LETTER FROM ONTARIO
We need to market uniqueness not a level playing field

Farm & Countryside Commentary by Elbert van Donkersgoed

Editor's NOTE

Elbert van Donkersgoed is the Strategic Policy Advisor of the Christian Farmers Federation of Ontario, Canada. CFFO is supported by 4,500 family farmers across the province of Ontario.

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November 14, 2003: Pork producers have launched an initiative to ban the use of meat and bone meal in the diet of Ontario pigs by March of next year. The new policy can be linked to the discovery of one Alberta cow with mad cow disease back in May. The link is not a scientific one. Feeding recycled animal products back to animals has developed a perception problem.

Recycling animal products has become a sensitive issue. In 1997 the Canadian Food Inspection Agency banned the feeding of recycled products from ruminant animals back to other ruminants, like cattle, sheep, goats, bison, elk or deer. Pigs are not ruminants but our pork sector is taking the ban a step further. Pork producers will be buying more expensive protein supplements for their pig feed.

American pork producers are feeling no need to follow suit. After all, their country is still officially BSE-free. They will continue to use meat and bone meal as a cheap source of protein in pig diets; giving them a competitive advantage over our farmers. They will continue to send pork to Canadian superstore shelves.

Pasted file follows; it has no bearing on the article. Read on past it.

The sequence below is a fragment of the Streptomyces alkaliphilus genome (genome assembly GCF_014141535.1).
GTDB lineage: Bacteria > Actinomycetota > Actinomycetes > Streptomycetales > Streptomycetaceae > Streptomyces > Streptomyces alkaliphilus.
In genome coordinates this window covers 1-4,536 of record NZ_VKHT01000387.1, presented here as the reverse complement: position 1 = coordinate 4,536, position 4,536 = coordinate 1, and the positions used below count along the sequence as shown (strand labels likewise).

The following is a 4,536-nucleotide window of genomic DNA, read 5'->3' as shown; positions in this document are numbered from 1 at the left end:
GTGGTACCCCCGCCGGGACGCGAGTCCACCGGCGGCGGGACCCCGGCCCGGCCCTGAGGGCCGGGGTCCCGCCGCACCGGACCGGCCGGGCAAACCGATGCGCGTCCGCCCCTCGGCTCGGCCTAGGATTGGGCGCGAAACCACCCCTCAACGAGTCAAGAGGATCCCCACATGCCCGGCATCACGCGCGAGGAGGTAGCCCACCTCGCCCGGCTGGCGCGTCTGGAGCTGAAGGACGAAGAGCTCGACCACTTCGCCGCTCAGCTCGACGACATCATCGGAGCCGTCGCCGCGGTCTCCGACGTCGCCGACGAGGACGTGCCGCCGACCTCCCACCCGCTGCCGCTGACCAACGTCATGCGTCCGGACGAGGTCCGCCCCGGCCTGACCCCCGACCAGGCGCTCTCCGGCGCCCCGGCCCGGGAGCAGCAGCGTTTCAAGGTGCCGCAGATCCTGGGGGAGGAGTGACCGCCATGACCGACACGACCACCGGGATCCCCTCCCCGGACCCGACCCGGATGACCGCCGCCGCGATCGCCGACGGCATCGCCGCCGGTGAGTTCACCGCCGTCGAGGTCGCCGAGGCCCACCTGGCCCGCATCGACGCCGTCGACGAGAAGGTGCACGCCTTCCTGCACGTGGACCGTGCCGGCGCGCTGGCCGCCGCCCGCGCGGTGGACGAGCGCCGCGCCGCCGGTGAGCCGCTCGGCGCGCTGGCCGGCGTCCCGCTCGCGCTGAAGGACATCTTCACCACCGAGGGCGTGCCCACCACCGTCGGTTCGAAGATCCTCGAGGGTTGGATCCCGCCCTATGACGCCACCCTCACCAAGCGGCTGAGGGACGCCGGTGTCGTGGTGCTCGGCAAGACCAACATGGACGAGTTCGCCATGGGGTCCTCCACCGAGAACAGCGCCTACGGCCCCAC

While Canadian farmers go out of their way to produce a quality product with added features, someone else's product, that meets lower standards, will be on the shelf right beside it -- at a lower price.

This happens again and again. Canada has not approved the use of a bovine hormone that boosts milk production. American milk producers use it and can send their milk products to our grocery store shelves. American fruits and vegetable growers have access to pesticides not approved in Canada, but their fruits and vegetables comes north by the truckload.

This scenario is repeated in other countries. British farmers are required to meet high animal welfare standards but pig meat from around the world is filling their superstore shelves -- at lower prices. The European Union is proposing to ban atrazine, a cost effective herbicide for corn production but U.S. corn, grown with atrazine, will continue to feed European livestock.

Our first instinct is to label these situations unfair - good intentions and hard work undermined by cheap imports produced to different standards. Solution? Demand a level playing field?

Is this really the best solution? A level playing field implies competing strictly on price - joining the race to the bottom, a treadmill to ever lower prices.

Marketing the uniqueness of farm products stands a much better chance to deliver financial rewards for good intentions and hard work. Ontario Pork is on the right track in its study on costs and consequences of the ban on meat and bone meal. It will also study marketing advantages for Ontario pig meat.

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